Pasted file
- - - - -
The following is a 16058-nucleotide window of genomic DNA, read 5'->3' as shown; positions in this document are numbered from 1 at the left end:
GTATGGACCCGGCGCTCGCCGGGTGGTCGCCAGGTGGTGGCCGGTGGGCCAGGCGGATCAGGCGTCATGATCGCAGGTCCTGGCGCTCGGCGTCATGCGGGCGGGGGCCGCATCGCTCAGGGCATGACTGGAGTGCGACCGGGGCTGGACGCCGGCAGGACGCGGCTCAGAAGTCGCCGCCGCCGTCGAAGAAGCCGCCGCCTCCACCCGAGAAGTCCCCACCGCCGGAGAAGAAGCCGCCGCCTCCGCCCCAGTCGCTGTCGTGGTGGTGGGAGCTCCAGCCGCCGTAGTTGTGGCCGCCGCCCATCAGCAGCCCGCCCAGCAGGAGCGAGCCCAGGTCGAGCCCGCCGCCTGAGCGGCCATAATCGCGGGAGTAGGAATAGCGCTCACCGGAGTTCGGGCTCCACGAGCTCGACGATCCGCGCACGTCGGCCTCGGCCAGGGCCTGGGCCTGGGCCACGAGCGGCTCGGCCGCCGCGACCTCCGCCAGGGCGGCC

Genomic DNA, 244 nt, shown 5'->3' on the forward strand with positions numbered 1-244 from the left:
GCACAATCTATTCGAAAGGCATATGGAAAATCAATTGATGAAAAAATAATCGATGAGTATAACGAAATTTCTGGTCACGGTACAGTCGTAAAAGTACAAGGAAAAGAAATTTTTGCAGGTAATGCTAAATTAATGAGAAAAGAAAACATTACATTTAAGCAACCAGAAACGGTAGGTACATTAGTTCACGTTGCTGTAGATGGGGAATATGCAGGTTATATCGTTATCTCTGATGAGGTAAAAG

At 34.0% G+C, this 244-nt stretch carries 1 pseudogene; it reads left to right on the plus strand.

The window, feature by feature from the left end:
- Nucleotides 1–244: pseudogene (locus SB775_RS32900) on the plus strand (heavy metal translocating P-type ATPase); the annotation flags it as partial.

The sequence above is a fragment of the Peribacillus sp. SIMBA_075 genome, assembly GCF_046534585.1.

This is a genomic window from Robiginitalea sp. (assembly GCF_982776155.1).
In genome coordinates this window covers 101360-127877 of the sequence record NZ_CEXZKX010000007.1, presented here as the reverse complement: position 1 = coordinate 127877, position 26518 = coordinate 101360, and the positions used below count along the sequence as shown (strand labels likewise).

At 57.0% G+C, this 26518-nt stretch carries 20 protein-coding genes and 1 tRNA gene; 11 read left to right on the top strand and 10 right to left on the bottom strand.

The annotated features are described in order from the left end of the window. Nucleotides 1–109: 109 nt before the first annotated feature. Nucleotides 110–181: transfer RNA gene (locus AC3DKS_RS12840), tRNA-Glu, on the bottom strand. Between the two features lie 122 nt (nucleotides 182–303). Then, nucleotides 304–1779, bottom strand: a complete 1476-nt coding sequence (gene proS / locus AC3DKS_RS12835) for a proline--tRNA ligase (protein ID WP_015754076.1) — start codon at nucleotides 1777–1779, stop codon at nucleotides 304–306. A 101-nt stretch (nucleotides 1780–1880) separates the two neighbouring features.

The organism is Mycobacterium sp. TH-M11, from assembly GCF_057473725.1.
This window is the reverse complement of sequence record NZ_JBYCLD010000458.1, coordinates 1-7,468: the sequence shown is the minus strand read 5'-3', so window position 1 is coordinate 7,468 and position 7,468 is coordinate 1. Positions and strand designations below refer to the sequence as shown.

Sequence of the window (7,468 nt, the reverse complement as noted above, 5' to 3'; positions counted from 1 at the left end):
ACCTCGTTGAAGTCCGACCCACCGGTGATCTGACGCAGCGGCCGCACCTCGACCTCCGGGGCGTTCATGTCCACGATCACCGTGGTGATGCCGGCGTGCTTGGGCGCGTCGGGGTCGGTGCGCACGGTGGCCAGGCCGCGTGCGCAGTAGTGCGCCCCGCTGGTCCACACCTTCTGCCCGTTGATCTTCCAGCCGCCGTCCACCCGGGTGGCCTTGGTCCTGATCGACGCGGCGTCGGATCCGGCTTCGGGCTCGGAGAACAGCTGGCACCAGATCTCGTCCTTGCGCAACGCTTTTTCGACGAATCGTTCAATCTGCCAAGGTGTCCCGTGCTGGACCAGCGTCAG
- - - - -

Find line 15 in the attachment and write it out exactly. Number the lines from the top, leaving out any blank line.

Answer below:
Sequence of the window (7,468 nt, the reverse complement as noted above, 5' to 3'; positions counted from 1 at the left end):